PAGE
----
Tuesday, January 30

Armchair Producer

If music critics are frustrated musicians, I must be a frustrated record producer. Ever since I started seriously listening to music I've been interested in how records sound. This probably has something to do with growing up in an audiophile household, but I think it really took hold in the mid-'80s when I started noticing the same producers' names popping up on several of my favorite albums.

Last night I put on my headphones and gave a first listen to the new The Good, The Bad, & The Queen CD. I figured I was going to like it, and so I did. The album works well as a complete mood piece, all dark and slinky. It's not full of catchy pop songs, but the melodies are nice and I suspect my appreciation will deepen after a few more listens. Even though I knew Paul Simonon played bass on the album, I somehow wasn't expecting such a dubby feel throughout. I'd have to say it's his bass that glues the album together. Too bad the album's intentions are almost completely undone by the mixing and mastering, which is so compressed that EVERY SINGLE SOUND IS AT EXACTLY THE SAME VOLUME. Every vocal, keyboard line, percussion ting, string arrangement, and guitar figure has been squashed into flat, lifeless two-dimensional submission. It's actually fatiguing to listen to the album all the way through. Is it possible Damon wanted it to sound this way? It's possible. Given the dark subject matter, maybe he was going for a stark, cold sound. But I doubt it. The sound of the disc totally works against the music.

Do I sound like a crabby old man? I know this issue of digital compression has popped up on the internet in a few places, but do most people really care? Don't get me wrong; I don't like to place absolute value judgments on different sounds. I don't believe there are good sounds and bad sounds. I'm sure the compressed sound has its valid uses. I think it actually worked well on the Arctic Monkeys album, which feels right all loud and brash. It just makes me sad to hear a good album with a great album lurking beneath the production.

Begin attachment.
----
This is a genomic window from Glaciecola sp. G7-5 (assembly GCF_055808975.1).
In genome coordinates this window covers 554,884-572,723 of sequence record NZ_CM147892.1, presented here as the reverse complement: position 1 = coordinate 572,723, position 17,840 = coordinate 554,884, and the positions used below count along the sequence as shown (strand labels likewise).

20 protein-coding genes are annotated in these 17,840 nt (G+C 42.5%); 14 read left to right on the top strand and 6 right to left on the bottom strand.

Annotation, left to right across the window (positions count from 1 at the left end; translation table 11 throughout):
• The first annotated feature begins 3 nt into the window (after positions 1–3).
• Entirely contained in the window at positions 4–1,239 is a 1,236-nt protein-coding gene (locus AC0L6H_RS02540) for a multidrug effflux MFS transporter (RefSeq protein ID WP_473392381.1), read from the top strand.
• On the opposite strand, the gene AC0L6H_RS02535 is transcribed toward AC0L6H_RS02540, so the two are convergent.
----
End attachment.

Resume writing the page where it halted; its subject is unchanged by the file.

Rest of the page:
I also had a listen to Felt's Ignite The Seven Cannons. Not a bad album at all, but right off the bat I can tell it's not as solid as Forever Breathes The Lonely Word. Deebank's guitar work is lovely across the album, but the songs are not quite as strong. You may know that Robin Guthrie produced this album, which I guess was done around the same time as his production work for Dif Juz (some of the Felt instrumentals actually remind me of Dif Juz). Guthrie producing his Cocteau Twins recordings worked just fine. Guthrie producing other bands is a bit dodgy. Like he would do with Lush several years later, he blurs and smoothes all the edges off Felt. That sound worked to the Cocteau's advantage, but I think it somewhat dulls the instrumental interplay that makes Felt unique. That said, it does make this sound different from other Felt albums. I wonder if Lawrence chose Guthrie, or if it was someone else's idea.

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